A Pale Blue Dot + Huge Gallery of Cool Space Shots

My favorite piece of art is a framed Pale Blue Dot, it hits differently this decade.

I welcome you to listen to Carl Sagan’s The Pale Blue Dot as he describes Voyager 1 image of the Earth during Valentine’s Day of 1990, 4 billion miles away. I added The Pale Blue Dot image below, along with the transcription of his famous quote.

The image gallery contains unbelievable photographs, including Perseverance!

This image of Earth is one of 60 frames taken by the Voyager 1 spacecraft on February 14, 1990 from a distance of more than 6 billion kilometers (4 billion miles) and about 32 degrees above the ecliptic plane. In the image the Earth is a mere point of light, a crescent only 0.12 pixel in size. Our planet was caught in the center of one of the scattered light rays resulting from taking the image so close to the Sun. This image is part of Voyager 1’s final photographic assignment which captured family portraits of the Sun and planets.

Look again at that dot. That’s here. That’s home. That’s us.

On it everyone you love, everyone you know, everyone you ever heard of, every human being who ever was, lived out their lives. The aggregate of our joy and suffering, thousands of confident religions, ideologies, and economic doctrines, every hunter and forager, every hero and coward, every creator and destroyer of civilization, every king and peasant, every young couple in love, every mother and father, hopeful child, inventor and explorer, every teacher of morals, every corrupt politician, every “superstar,” every “supreme leader,” every saint and sinner in the history of our species lived there.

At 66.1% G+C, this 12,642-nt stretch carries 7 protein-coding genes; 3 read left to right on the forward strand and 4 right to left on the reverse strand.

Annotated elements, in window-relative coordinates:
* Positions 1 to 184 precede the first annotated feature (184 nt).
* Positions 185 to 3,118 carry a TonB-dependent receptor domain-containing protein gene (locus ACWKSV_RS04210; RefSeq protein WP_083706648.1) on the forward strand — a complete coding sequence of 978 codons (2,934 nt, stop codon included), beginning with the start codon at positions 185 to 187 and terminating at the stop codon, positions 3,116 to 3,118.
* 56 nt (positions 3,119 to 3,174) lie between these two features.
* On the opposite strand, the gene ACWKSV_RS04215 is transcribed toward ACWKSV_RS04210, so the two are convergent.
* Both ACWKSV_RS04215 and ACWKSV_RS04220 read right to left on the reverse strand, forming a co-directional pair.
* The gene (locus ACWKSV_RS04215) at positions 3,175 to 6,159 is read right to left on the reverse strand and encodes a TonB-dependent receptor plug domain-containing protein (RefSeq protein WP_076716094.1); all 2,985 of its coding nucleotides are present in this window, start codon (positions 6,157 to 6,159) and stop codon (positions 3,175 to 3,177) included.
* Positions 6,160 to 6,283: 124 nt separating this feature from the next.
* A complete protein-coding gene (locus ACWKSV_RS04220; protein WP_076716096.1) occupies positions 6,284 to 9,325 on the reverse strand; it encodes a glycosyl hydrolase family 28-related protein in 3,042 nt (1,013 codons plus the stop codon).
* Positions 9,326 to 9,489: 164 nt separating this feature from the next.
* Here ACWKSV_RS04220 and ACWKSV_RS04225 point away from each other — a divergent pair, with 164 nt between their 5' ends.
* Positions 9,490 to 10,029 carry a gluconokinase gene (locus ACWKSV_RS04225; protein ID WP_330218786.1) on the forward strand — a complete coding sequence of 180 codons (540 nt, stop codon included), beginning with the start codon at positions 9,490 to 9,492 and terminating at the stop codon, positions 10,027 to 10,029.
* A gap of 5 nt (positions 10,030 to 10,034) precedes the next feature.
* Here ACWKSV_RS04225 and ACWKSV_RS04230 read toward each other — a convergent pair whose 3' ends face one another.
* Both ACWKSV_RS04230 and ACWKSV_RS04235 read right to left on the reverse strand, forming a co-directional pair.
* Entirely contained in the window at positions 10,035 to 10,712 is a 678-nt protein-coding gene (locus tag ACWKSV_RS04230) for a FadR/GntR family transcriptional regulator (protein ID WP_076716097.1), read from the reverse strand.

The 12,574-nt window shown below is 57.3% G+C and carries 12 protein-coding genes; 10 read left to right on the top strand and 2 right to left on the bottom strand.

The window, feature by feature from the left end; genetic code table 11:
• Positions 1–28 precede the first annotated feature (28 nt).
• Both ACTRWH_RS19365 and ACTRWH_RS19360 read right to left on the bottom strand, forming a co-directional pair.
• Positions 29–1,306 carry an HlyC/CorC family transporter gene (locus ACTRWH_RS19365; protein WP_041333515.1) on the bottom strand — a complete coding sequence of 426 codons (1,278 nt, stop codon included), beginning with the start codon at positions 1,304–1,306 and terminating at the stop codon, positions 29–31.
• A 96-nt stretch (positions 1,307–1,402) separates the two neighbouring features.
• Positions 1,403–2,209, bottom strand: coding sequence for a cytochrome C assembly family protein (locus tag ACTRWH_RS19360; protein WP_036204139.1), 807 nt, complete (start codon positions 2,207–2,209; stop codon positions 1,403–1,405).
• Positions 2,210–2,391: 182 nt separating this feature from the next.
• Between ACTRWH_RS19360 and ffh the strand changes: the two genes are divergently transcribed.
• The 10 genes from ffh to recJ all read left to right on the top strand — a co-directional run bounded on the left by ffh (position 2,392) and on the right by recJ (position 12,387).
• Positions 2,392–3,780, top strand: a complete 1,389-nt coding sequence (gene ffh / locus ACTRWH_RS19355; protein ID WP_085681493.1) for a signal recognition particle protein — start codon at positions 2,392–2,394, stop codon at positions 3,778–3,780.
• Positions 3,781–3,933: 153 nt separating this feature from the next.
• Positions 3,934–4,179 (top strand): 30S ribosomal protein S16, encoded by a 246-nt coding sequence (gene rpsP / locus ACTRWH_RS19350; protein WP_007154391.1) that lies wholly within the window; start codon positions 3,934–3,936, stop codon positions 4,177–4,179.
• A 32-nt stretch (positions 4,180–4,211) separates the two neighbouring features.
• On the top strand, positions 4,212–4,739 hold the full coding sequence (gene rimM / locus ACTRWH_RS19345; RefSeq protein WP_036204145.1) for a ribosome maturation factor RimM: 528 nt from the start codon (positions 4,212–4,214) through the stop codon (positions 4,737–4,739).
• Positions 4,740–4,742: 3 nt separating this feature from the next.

On a mote of dust suspended in a sunbeam.

The Earth is a very small stage in a vast cosmic arena. Think of the rivers of blood spilled by all those generals and emperors so that, in glory and triumph, they could become the momentary masters of a fraction of a dot. Think of the endless cruelties visited by the inhabitants of one corner of this pixel on the scarcely distinguishable inhabitants of some other corner, how frequent their misunderstandings, how eager they are to kill one another, how fervent their hatreds.

Our posturings, our imagined self-importance, the delusion that we have some privileged position in the Universe, are challenged by this point of pale light. Our planet is a lonely speck in the great enveloping cosmic dark. In our obscurity, in all this vastness, there is no hint that help will come from elsewhere to save us from ourselves.

The Earth is the only world known so far to harbor life. There is nowhere else, at least in the near future, to which our species could migrate. Visit, yes. Settle, not yet. Like it or not, for the moment the Earth is where we make our stand.

It has been said that astronomy is a humbling and character-building experience. There is perhaps no better demonstration of the folly of human conceits than this distant image of our tiny world. To me, it underscores our responsibility to deal more kindly with one another, and to preserve and cherish the pale blue dot, the only home we’ve ever known.

Carl Sagan (1934-1996)

Rest in piece Carl Sagan.

Gallery of Cool Space Shots

One of my most visited websites ever is Nasa’s Astronomy Picture of the Day, or APOD. They post some ultra-high-definition photographs of space and the universe. These are some of my favorite ones they have published in the past few weeks.

I hope you’re on WiFi because these are some fat files:

If you want to check out even more amazing space photographs, visit Nasa’s APOD. They have been publishing images every day since 1995.

Thanks for reading!

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